A group of researchers led by Associate Professor KIMURA Fumitaka at the Department of Molecular Neuroscience, Graduate School of Medicine, Osaka University, clarified that multiple mechanisms were involved in the formation of neuronal circuits in the cerebral cortex. This group also clarified that a substance similar to cannabinoid, an active substance of cannabis, played an important role in the formation of neuronal circuits, and that the intake of cannabis pruned even necessary synapses, destroying neuronal circuits, a world first.
It was known that neural activities by presynaptic and postsynaptic cells greatly affected the formation of neural circuits, but the kinds of neural activities involved were not clear. Neutral activities in thalamocortical projections to the cortex are complicated, proceeding in two steps. As the cerebral cortex grows, unnecessary projections are pruned, eventually forming correct projections. However, this mechanism was unclear.
This group had discovered that other areas of the cerebral cortex had a rule called spike timing-dependent plasticity (STDP), that is, the synaptic strength was determined in order of firing of presynaptic and postsynaptic cells, and that this rule suddenly changed in one process during circuit formation. For this reason, this group focused on the possibility that the rule would suddenly change at thalamocortical synapses as they performed their research.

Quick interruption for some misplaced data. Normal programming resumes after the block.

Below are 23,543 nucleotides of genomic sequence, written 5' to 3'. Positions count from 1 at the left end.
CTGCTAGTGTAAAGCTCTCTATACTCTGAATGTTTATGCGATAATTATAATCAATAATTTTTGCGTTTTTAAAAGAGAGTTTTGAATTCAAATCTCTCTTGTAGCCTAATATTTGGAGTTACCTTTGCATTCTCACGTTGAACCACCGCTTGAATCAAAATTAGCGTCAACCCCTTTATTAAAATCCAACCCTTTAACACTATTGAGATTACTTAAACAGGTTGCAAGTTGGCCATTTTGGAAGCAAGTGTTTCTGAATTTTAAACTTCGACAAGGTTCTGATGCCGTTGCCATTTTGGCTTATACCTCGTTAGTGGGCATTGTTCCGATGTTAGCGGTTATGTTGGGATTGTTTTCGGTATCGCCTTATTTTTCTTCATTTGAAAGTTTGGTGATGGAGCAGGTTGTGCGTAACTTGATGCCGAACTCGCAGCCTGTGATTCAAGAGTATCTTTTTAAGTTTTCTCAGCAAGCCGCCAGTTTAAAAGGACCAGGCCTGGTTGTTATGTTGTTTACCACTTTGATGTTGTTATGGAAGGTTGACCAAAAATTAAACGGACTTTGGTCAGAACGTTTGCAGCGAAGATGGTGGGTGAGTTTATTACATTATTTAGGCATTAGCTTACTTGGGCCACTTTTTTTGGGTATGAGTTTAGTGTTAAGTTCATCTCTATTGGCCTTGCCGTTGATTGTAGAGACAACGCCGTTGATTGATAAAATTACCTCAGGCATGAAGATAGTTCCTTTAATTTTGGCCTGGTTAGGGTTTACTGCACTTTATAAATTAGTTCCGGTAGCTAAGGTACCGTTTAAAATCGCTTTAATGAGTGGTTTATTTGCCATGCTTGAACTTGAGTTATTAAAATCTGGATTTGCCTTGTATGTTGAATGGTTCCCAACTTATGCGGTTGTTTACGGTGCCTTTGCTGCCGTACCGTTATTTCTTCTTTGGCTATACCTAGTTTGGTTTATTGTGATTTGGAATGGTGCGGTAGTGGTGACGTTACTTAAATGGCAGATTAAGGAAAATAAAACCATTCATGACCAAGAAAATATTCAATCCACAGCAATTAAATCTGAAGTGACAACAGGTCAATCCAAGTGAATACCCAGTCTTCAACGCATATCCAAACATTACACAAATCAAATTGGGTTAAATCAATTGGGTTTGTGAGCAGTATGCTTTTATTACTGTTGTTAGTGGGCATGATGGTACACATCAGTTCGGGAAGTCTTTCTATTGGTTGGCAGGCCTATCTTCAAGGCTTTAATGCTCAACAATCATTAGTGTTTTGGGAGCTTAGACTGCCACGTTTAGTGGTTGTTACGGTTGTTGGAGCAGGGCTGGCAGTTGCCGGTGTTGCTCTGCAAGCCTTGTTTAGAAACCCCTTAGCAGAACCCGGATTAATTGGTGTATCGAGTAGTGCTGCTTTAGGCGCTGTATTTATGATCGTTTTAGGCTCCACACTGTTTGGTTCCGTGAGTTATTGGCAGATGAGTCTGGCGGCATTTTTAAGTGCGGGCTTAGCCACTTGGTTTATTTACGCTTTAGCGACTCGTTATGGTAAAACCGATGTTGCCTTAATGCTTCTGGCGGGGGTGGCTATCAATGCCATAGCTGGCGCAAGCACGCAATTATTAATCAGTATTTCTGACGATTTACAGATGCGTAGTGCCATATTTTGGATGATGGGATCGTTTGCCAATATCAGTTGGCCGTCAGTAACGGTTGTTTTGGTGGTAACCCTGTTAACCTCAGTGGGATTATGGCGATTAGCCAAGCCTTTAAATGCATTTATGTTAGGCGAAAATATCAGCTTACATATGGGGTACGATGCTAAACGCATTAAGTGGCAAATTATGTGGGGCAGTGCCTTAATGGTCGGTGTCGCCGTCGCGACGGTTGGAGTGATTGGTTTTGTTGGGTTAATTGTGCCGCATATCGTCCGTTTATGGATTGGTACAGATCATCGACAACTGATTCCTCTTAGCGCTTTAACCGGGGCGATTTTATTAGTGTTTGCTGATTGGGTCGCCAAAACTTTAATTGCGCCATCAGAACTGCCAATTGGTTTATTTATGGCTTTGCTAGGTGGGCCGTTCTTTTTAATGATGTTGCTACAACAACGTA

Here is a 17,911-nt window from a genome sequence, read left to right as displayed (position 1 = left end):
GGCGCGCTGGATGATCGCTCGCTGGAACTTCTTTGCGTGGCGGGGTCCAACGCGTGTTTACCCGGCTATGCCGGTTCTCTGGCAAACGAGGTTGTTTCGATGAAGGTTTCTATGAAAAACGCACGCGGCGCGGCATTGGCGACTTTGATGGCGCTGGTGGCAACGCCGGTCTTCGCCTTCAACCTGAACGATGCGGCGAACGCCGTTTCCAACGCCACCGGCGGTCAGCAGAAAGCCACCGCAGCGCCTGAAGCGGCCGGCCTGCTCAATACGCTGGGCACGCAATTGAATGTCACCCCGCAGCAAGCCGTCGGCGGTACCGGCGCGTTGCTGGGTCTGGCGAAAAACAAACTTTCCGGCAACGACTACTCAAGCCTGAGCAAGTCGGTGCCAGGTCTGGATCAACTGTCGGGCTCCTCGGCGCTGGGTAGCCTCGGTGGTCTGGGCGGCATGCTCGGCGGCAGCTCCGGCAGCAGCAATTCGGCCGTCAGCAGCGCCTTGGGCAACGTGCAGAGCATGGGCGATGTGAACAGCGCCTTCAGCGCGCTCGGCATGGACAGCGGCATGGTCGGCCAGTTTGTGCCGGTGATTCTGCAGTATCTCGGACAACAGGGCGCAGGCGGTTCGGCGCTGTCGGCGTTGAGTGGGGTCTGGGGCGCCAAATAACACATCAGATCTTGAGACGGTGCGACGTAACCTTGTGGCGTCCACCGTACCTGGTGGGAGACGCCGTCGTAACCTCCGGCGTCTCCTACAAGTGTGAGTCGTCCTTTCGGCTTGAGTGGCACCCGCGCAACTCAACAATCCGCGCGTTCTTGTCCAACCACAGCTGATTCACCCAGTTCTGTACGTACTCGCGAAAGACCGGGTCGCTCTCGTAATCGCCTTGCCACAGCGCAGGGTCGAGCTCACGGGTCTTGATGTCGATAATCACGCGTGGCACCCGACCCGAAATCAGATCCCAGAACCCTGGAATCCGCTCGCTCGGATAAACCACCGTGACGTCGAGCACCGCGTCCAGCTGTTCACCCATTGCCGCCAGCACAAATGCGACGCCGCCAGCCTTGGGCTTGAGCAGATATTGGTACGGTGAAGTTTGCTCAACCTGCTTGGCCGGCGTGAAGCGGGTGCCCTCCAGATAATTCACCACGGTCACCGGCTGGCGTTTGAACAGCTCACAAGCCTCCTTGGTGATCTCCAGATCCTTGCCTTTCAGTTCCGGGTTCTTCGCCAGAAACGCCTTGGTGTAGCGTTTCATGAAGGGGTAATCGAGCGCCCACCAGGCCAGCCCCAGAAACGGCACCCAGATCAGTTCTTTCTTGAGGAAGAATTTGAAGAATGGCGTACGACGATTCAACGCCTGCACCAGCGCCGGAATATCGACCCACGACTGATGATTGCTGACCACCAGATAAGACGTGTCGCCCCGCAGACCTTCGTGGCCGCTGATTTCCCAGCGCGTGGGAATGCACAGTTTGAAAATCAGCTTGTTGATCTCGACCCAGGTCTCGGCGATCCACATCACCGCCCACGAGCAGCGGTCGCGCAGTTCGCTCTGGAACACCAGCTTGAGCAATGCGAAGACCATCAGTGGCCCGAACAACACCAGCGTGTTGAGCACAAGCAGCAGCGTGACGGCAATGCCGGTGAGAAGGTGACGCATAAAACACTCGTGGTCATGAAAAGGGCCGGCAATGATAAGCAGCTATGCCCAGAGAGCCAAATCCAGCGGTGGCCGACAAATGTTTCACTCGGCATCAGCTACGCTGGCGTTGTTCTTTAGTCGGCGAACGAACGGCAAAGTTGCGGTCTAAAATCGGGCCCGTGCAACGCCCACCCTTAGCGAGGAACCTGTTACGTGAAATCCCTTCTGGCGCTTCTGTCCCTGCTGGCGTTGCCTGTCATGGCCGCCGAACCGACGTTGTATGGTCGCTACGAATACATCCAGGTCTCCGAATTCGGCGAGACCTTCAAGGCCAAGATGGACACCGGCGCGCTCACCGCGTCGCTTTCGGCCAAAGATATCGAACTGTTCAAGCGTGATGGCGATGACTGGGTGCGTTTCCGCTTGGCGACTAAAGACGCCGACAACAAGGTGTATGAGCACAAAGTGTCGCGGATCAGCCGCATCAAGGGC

As a result, when thalamocortical projections were formed, first, synaptic connections were strengthened due to activities in presynaptic and postsynaptic cells, and projections extended over wide areas, but following that, the rule changed so that the synchronized activities weakened the synaptic connections, and extra projections were pruned. In addition, it was found that at the time of weakening of synaptic connections, cannabinoid was released from neural cells via synchronized activities, thereby retracting unnecessary neuron projections. Research showed that neuron projections retracted when cannabinoid was externally taken as well. Furthermore, it was also found that projections remained disorderly in cannabinoid receptors (CB1Rs) knock-out mice.
This group’s achievement clarified scientific grounds that cannabis and intoxicating drugs had adverse effects on the brain. By disabling the functions of cannabinoid, it may be possible to suppress the breakdown of neural circuits. It is expected that this group’s achievement will be used for recovering functions impaired by brain damage and dementia.